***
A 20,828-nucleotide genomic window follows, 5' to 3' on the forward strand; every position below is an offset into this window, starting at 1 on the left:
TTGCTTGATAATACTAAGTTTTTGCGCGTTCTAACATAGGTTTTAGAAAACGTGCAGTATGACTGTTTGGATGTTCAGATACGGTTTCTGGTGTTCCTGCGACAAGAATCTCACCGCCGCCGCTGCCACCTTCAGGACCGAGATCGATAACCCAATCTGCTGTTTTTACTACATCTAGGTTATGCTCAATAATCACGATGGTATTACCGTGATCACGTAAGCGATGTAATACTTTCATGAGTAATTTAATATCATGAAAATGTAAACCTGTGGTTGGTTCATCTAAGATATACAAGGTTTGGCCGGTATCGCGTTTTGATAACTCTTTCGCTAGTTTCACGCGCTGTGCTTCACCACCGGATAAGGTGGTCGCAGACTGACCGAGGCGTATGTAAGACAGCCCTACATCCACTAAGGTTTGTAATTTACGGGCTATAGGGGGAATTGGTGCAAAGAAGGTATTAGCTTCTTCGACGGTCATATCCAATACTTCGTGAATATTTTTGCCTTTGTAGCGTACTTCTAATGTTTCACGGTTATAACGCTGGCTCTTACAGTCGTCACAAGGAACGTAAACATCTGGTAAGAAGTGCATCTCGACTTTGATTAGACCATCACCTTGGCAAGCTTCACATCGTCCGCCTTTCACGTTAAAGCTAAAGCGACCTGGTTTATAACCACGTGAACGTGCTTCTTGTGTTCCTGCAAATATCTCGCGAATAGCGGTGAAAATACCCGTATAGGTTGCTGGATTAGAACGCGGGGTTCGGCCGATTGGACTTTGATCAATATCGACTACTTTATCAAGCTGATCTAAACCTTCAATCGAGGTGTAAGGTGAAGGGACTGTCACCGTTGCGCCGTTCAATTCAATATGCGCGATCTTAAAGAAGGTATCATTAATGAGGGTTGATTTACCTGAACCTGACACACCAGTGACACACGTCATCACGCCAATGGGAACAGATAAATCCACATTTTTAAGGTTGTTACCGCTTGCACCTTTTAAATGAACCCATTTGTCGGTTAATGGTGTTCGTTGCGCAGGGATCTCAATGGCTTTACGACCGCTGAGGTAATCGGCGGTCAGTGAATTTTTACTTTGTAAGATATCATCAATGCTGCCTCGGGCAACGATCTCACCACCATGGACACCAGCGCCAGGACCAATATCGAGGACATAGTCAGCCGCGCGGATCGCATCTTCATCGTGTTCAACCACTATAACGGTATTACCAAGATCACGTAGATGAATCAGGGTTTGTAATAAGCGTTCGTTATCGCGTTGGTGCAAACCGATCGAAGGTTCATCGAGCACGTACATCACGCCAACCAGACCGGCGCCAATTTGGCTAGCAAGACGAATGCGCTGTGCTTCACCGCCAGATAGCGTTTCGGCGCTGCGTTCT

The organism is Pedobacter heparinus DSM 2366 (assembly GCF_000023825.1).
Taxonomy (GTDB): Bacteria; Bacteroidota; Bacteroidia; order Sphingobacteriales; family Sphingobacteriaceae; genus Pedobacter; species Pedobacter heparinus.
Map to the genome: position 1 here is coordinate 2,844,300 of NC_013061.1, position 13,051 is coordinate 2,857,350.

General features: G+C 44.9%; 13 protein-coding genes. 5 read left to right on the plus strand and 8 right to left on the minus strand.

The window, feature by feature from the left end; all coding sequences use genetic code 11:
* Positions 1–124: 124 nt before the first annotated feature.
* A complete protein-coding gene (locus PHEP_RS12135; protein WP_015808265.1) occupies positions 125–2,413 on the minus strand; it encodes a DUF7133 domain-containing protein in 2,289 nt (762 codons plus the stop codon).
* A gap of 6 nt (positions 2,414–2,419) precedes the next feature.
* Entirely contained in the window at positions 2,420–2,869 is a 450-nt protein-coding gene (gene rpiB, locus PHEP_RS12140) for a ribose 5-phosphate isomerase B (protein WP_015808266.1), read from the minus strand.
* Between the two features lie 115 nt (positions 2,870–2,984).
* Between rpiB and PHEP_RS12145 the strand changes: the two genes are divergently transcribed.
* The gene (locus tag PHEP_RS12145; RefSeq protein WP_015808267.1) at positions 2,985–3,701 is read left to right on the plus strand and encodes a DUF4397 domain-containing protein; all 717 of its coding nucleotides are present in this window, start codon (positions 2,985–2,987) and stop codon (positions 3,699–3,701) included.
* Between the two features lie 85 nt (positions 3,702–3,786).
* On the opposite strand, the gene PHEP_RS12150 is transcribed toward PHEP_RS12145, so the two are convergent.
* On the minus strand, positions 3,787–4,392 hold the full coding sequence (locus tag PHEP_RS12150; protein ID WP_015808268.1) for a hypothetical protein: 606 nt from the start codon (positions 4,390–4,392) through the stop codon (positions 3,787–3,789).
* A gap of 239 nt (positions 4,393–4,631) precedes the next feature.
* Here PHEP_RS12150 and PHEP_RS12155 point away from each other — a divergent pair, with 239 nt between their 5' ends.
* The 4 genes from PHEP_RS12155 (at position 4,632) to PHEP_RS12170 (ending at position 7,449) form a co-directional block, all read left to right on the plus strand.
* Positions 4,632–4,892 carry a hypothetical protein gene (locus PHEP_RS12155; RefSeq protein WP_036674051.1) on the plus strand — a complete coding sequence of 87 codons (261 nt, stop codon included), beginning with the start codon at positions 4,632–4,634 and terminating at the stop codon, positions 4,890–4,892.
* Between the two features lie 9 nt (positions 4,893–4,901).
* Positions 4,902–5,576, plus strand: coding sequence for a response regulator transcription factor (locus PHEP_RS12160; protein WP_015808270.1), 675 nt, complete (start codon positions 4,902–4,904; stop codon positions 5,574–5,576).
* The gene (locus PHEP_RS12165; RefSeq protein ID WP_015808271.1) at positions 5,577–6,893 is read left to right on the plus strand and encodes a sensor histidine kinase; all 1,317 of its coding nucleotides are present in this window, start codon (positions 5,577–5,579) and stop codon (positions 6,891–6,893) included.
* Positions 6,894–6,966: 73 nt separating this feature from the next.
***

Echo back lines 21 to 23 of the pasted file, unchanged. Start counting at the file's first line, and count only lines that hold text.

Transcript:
* Positions 4,632–4,892 carry a hypothetical protein gene (locus PHEP_RS12155; RefSeq protein WP_036674051.1) on the plus strand — a complete coding sequence of 87 codons (261 nt, stop codon included), beginning with the start codon at positions 4,632–4,634 and terminating at the stop codon, positions 4,890–4,892.
* Between the two features lie 9 nt (positions 4,893–4,901).
* Positions 4,902–5,576, plus strand: coding sequence for a response regulator transcription factor (locus PHEP_RS12160; protein WP_015808270.1), 675 nt, complete (start codon positions 4,902–4,904; stop codon positions 5,574–5,576).